Ricke, J. (Autor de correspondencia); Schinner, R.; Seidensticker, M.; Gasbarrini, A.; van Delden, O. M.; Amthauer, H.; Peynircioglu, B.; Bargellini, I.; Iezzi, R.; De Toni, E. N.; Malfertheiner, P.; Pech, M.; Sangro Gómez-Acebo, Bruno Carlos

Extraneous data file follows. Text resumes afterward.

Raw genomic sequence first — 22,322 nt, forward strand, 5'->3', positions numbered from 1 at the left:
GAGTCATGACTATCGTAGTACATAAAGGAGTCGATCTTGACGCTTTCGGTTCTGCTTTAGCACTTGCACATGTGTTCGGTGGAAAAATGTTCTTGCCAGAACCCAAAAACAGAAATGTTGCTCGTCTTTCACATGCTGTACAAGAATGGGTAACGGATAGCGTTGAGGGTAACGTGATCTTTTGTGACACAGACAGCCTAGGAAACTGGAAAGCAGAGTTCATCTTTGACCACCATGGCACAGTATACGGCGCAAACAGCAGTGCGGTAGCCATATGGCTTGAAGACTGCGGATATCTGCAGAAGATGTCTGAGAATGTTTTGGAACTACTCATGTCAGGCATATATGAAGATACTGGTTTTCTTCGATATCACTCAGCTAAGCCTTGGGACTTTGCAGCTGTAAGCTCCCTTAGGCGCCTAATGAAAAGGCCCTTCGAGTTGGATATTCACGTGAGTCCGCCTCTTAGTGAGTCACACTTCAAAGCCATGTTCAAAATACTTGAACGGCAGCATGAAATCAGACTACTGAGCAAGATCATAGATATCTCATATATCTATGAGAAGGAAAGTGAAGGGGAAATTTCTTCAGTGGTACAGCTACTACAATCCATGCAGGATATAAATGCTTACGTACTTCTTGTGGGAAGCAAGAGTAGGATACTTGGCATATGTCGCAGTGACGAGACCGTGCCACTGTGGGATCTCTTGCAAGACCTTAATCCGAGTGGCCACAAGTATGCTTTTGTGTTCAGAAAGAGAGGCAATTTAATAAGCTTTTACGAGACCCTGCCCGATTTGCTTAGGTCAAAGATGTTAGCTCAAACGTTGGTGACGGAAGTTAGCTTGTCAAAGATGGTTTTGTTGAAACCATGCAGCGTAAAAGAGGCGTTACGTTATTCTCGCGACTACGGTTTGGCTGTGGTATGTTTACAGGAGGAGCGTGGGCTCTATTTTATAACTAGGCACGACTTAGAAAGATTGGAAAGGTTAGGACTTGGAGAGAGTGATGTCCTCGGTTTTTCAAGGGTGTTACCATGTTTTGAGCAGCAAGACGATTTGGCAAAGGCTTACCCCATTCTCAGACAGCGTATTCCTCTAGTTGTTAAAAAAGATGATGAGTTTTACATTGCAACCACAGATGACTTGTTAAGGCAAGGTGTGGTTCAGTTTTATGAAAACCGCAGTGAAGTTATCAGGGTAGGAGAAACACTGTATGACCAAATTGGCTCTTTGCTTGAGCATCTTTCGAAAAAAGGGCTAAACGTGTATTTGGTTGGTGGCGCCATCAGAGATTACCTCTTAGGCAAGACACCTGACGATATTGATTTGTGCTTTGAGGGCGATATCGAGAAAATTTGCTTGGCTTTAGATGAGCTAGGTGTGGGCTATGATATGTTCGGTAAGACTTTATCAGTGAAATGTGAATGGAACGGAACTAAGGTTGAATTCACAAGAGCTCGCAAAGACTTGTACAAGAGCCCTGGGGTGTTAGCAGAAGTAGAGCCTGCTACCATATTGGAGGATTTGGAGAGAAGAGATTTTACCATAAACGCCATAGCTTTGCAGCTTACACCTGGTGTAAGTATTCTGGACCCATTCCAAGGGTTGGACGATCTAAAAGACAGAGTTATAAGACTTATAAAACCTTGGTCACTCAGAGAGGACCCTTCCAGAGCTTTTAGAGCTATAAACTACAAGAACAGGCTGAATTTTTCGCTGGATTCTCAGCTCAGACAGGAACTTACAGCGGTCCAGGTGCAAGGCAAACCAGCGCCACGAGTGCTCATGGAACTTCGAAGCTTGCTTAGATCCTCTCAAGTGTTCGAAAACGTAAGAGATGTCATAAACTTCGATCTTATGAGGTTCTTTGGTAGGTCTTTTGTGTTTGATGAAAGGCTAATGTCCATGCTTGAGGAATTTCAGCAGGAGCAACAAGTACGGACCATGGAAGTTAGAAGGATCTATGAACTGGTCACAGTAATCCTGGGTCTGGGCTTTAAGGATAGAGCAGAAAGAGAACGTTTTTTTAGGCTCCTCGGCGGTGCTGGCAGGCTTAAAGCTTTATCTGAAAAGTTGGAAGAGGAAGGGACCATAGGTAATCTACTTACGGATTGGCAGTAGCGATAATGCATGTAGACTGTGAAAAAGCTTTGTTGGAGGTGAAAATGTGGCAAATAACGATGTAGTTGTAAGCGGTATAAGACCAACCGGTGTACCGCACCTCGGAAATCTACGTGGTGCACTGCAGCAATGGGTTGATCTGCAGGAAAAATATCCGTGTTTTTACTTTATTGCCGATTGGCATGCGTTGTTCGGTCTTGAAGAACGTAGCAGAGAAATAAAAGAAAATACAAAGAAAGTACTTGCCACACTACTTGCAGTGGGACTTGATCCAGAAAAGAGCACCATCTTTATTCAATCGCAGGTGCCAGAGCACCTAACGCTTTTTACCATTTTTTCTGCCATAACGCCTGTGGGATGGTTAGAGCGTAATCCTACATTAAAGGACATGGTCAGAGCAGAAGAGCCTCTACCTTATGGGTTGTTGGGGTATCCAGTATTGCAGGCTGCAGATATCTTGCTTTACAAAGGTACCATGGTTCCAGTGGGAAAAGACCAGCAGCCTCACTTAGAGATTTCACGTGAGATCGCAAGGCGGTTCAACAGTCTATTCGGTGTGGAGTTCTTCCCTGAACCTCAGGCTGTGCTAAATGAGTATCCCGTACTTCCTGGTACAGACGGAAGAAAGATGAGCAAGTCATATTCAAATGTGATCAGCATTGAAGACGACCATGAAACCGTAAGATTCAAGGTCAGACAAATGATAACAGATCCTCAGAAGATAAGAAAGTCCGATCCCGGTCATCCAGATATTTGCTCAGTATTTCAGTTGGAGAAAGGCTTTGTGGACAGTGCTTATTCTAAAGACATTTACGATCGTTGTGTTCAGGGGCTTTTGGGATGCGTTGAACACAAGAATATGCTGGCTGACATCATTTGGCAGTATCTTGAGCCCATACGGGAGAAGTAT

Background & Aims: SORAMIC is a previously published randomised controlled trial assessing survival in patients with advanced hepatocellular carcinoma who received sorafenib with or without selective internal radiation therapy (SIRT). Based on the per-protocol (PP) population, we assessed whether the outcome of patients receiving SIRT+sorafenib vs. sorafenib alone was affected by adverse effects of SIRT on liver function. Methods: The PP population consisted of 109 (SIRT+sorafenib) vs. 173 patients (sorafenib alone). Comparisons were made between subgroups who achieved a significant survival benefit or trend towards improved survival with SIRT and the inverse group without a survival benefit: <65 years-old vs. >= 65 years-old, Child Pugh 5 vs. 6, no transarterial chemoembolisation (TACE) vs. prior TACE, no cirrhosis vs. cirrhosis, non-alcohol-vs. alcohol-related aetiology. The albumin-bilirubin (ALBI) score was used to monitor liver function over time during follow-up. Results: ALBI scores increased in all patient groups during follow-up. In the PP population, ALBI score increases were higher in the SIRT+sorafenib than the sorafenib arm (p = 0.0021 month 4, p <0.0001 from month 6). SIRT+sorafenib conferred a survival benefit compared to sorafenib alone in patients aged <65 years old, those without cirrhosis, those with Child-Pugh 5, and those who had not received TACE. A higher increase in ALBI score was observed in the inverse subgroups in whom survival was not improved by adding SIRT (age >= 65 years-old, p <0.05; cirrhosis, p = 0.07; Child-Pugh 6, p <0.05; prior TACE, p = 0.08). Conclusion: SIRT frequently has a negative, often subclinical, effect on liver function in patients with hepatocellular carcinoma, which may impair prognosis after treatment. Careful patient selection for SIRT as well as prevention of clinical and subclinical liver damage by selective treatments, high tumour uptake ratio, and medical prophylaxis could translate into better efficacy. Clinical trial number: EudraCT 2009-012576-27, NCT01126645 Lay summary: This study of treatments in patients with hepatocellular carcinoma found that selective internal radiation therapy (SIRT) has an adverse effect on liver function that may affect patient outcomes. Patients should be carefully selected before they undergo SIRT and the treatment technique should be optimised for maximum protection of non-target liver parenchyma.(C) 2021 European Association for the Study of the Liver. Published by Elsevier B.V. All rights reserved.